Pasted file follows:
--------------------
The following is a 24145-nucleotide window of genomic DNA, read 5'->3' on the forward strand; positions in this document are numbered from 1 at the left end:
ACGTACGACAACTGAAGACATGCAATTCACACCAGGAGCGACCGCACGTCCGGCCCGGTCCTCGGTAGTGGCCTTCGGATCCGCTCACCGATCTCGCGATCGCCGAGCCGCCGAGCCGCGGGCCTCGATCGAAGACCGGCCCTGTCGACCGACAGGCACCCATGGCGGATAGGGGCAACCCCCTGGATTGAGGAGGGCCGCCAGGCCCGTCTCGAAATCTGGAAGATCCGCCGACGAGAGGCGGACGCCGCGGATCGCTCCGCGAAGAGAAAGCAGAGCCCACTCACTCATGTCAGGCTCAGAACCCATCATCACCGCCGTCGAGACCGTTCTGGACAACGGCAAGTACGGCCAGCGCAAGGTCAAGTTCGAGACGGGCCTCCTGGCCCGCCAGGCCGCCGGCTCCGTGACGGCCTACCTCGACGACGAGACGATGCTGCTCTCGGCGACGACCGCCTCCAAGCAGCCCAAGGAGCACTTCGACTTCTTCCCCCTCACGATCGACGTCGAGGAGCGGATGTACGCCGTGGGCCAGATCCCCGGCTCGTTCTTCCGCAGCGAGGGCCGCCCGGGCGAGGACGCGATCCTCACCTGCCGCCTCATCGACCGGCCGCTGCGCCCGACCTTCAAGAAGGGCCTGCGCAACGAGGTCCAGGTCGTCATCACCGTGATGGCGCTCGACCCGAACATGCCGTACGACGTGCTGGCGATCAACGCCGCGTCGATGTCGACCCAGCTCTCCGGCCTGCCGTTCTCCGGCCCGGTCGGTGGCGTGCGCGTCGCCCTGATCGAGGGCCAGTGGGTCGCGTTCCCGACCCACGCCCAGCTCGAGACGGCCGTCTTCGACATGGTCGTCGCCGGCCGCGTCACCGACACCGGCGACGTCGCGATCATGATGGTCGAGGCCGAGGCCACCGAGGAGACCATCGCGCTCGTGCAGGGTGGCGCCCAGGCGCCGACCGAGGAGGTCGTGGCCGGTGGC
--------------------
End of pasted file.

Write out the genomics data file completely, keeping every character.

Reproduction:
The following is a 24145-nucleotide window of genomic DNA, read 5'->3' on the forward strand; positions in this document are numbered from 1 at the left end:
ACGTACGACAACTGAAGACATGCAATTCACACCAGGAGCGACCGCACGTCCGGCCCGGTCCTCGGTAGTGGCCTTCGGATCCGCTCACCGATCTCGCGATCGCCGAGCCGCCGAGCCGCGGGCCTCGATCGAAGACCGGCCCTGTCGACCGACAGGCACCCATGGCGGATAGGGGCAACCCCCTGGATTGAGGAGGGCCGCCAGGCCCGTCTCGAAATCTGGAAGATCCGCCGACGAGAGGCGGACGCCGCGGATCGCTCCGCGAAGAGAAAGCAGAGCCCACTCACTCATGTCAGGCTCAGAACCCATCATCACCGCCGTCGAGACCGTTCTGGACAACGGCAAGTACGGCCAGCGCAAGGTCAAGTTCGAGACGGGCCTCCTGGCCCGCCAGGCCGCCGGCTCCGTGACGGCCTACCTCGACGACGAGACGATGCTGCTCTCGGCGACGACCGCCTCCAAGCAGCCCAAGGAGCACTTCGACTTCTTCCCCCTCACGATCGACGTCGAGGAGCGGATGTACGCCGTGGGCCAGATCCCCGGCTCGTTCTTCCGCAGCGAGGGCCGCCCGGGCGAGGACGCGATCCTCACCTGCCGCCTCATCGACCGGCCGCTGCGCCCGACCTTCAAGAAGGGCCTGCGCAACGAGGTCCAGGTCGTCATCACCGTGATGGCGCTCGACCCGAACATGCCGTACGACGTGCTGGCGATCAACGCCGCGTCGATGTCGACCCAGCTCTCCGGCCTGCCGTTCTCCGGCCCGGTCGGTGGCGTGCGCGTCGCCCTGATCGAGGGCCAGTGGGTCGCGTTCCCGACCCACGCCCAGCTCGAGACGGCCGTCTTCGACATGGTCGTCGCCGGCCGCGTCACCGACACCGGCGACGTCGCGATCATGATGGTCGAGGCCGAGGCCACCGAGGAGACCATCGCGCTCGTGCAGGGTGGCGCCCAGGCGCCGACCGAGGAGGTCGTGGCCGGTGGC